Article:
Tuchel, 43, has been out of work since leaving Borussia Dortmund at the end of last season and Sport Bild is reporting that Chelsea’s director Marina Granovskaia has approached Tuchel about replacing Conte, while it is also stated that former Barca boss Luis Enrique is a contender.

Could Tuchel succeed at Chelsea and in the Premier League? Of course he could.

At Borussia Dortmund he developed one of the finest attacking teams in Europe with talented youngsters playing in a fluid system. Tuchel didn’t leave Dortmund on good terms and although he was linked with plenty of vacant jobs across Europe, including the Arsenal job if Arsene Wenger stepped down, he remains without a club.

Tuchel is a very good coach but what Conte has done at Chelsea over the past 12 months is a borderline miracle.

The situation regarding Conte and Chelsea does appear to have been blown out of proportion, particularly with the Nemanja Matic situation as Conte was reportedly unwilling to lose his Serbian midfielder but the deal was sanctioned by those above him. Given the fact that Conte signed a new contract this summer but only for improved terms and not for an extended period of time past 2019 also raised alarm bells.

Chelsea fans have, understandably, not reacted too kindly to reports that a successor is being lined up for Conte. The Italian coach is adored by the Blues faithful after leading a rapid rebuild of their squad in his famed 3-4-3 formation last season. His passion on the sidelines is now a hallmark of Chelsea matchdays and if he does leave anytime soon due to issues behind-the-scenes, expect a mutiny from the fans.

Yes, managers have come and gone and frequently and success has remained under Roman Abramovich but hooking Conte may even be a step too far for the notoriously expectant owner.

Barcelona’s Twitter hacked to claim Di Maria signing

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FC Barcelona had eyeballs popping across the Twitterverse for a solid 90 seconds there.

La Liga’s giants Tweeted out a welcome to Angel Di Maria, the current PSG and former Real Madrid star, with the hashtag #DiMariaFCB.

[ MORE: EFL Cup Tues. wrap ]

It was an odd Tweet for 4 a.m. local time, as humourously pointed out by our Andy Edwards, and the hackers were quick to claim credit before any Tweets could be deleted.

So if someone tells you Angel Di Maria is the latest member of Barcelona, be sure to stop the spread of fake news.

On a day where Barca’s reportedly ready to up their bid for Liverpool’s Philippe Coutinho, something tells us someone at the Camp Nou is turning over their keys to the club’s social media.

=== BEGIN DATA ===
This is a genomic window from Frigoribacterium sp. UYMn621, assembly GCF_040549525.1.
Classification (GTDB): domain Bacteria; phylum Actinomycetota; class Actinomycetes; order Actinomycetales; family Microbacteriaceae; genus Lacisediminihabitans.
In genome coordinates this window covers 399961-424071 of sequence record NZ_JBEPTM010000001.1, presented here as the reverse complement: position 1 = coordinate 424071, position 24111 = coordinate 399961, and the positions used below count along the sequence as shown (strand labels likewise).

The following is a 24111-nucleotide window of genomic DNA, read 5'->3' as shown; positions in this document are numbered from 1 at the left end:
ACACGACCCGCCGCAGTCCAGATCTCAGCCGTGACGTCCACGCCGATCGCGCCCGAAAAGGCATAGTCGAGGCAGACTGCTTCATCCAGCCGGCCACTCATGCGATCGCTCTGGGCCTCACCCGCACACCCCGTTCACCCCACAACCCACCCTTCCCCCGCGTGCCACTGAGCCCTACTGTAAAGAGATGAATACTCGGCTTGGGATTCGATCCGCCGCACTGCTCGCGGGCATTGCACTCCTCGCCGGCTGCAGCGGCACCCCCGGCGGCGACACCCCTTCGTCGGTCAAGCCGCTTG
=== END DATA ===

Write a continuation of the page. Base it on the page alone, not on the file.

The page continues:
Rescheduled Yankees game moves NYCFC-Houston to Connecticut

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A rescheduled New York Yankees game is moving New York City FC to Connecticut.

Relax, it’s only for a day.

NYCFC will entertain the Houston Dynamo at Rentschler Field at 3 p.m. on Sept. 23 instead of their regular home of Yankee Stadium.

[ MORE: EFL Cup Tues. wrap ]

The club will offer tickets to another match to current ticket holders, and will also discount tickets to the game in East Hartford for fans who hold tickets to the Yankee Stadium game and want to travel for the Dynamo match (More info here, if you are in either of those camps).

This is the third of three scheduled seasons NYCFC will play at Yankee Stadium, and it doesn’t look like it’ll find a new home any time soon.

Given the everyday nature of Major League Baseball, it’s surprising there have not been more conflicts for NYCFC. We just remain hopeful for the day we can watch NYC’s star-studded roster play on a bigger home field.

“Injustice.” “Incomprehensible.” Ronaldo again protests suspension

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The five-game suspension Cristiano Ronaldo received for making contact with an official is not sitting well with the forward.

Better put: it’s still not sitting well.

Six days ago, Ronaldo took to Instagram to say he was being persecuted after his red card in the Spanish Super Cup.

[ MORE: EFL Cup Tues. wrap ]

Tuesday afternoon, he kept up the strong words by saying the suspension is “incomprehensible” and “an injustice.”

Roughly translated, Ronaldo posted, “One more incomprehensible decision. From injustice to injustive, they will never overcome me. And as always I will come back stronger. Thank you to all who have supported me.”

We’ll say this: He’s a really good soccer player.